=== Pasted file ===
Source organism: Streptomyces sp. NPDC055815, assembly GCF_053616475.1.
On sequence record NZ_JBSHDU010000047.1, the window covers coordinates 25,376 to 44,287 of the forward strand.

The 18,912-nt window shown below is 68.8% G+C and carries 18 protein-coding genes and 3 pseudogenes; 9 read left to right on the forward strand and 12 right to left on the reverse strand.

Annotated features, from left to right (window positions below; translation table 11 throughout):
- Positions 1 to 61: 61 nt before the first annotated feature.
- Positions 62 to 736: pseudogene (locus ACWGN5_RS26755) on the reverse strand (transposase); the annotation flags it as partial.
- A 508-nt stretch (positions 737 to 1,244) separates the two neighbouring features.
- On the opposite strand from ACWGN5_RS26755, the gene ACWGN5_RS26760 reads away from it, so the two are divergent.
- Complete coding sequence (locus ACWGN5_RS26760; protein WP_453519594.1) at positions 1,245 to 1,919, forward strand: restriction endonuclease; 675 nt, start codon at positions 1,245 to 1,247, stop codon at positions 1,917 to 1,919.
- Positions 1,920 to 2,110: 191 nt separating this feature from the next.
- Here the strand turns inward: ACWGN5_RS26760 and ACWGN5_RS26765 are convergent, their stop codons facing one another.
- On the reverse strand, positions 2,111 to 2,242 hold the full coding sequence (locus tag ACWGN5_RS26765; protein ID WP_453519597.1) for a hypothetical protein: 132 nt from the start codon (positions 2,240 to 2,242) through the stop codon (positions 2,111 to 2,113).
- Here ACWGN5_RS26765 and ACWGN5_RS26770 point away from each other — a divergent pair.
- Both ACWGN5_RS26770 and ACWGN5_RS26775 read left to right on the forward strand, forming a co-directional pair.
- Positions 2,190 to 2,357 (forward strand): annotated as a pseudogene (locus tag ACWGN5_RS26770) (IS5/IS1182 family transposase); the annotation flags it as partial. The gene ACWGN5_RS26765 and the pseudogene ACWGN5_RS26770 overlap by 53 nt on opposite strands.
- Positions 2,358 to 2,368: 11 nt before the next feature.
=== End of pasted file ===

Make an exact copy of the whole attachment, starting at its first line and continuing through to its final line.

Source organism: Streptomyces sp. NPDC055815, assembly GCF_053616475.1.
On sequence record NZ_JBSHDU010000047.1, the window covers coordinates 25,376 to 44,287 of the forward strand.

The 18,912-nt window shown below is 68.8% G+C and carries 18 protein-coding genes and 3 pseudogenes; 9 read left to right on the forward strand and 12 right to left on the reverse strand.

Annotated features, from left to right (window positions below; translation table 11 throughout):
- Positions 1 to 61: 61 nt before the first annotated feature.
- Positions 62 to 736: pseudogene (locus ACWGN5_RS26755) on the reverse strand (transposase); the annotation flags it as partial.
- A 508-nt stretch (positions 737 to 1,244) separates the two neighbouring features.
- On the opposite strand from ACWGN5_RS26755, the gene ACWGN5_RS26760 reads away from it, so the two are divergent.
- Complete coding sequence (locus ACWGN5_RS26760; protein WP_453519594.1) at positions 1,245 to 1,919, forward strand: restriction endonuclease; 675 nt, start codon at positions 1,245 to 1,247, stop codon at positions 1,917 to 1,919.
- Positions 1,920 to 2,110: 191 nt separating this feature from the next.
- Here the strand turns inward: ACWGN5_RS26760 and ACWGN5_RS26765 are convergent, their stop codons facing one another.
- On the reverse strand, positions 2,111 to 2,242 hold the full coding sequence (locus tag ACWGN5_RS26765; protein ID WP_453519597.1) for a hypothetical protein: 132 nt from the start codon (positions 2,240 to 2,242) through the stop codon (positions 2,111 to 2,113).
- Here ACWGN5_RS26765 and ACWGN5_RS26770 point away from each other — a divergent pair.
- Both ACWGN5_RS26770 and ACWGN5_RS26775 read left to right on the forward strand, forming a co-directional pair.
- Positions 2,190 to 2,357 (forward strand): annotated as a pseudogene (locus tag ACWGN5_RS26770) (IS5/IS1182 family transposase); the annotation flags it as partial. The gene ACWGN5_RS26765 and the pseudogene ACWGN5_RS26770 overlap by 53 nt on opposite strands.
- Positions 2,358 to 2,368: 11 nt before the next feature.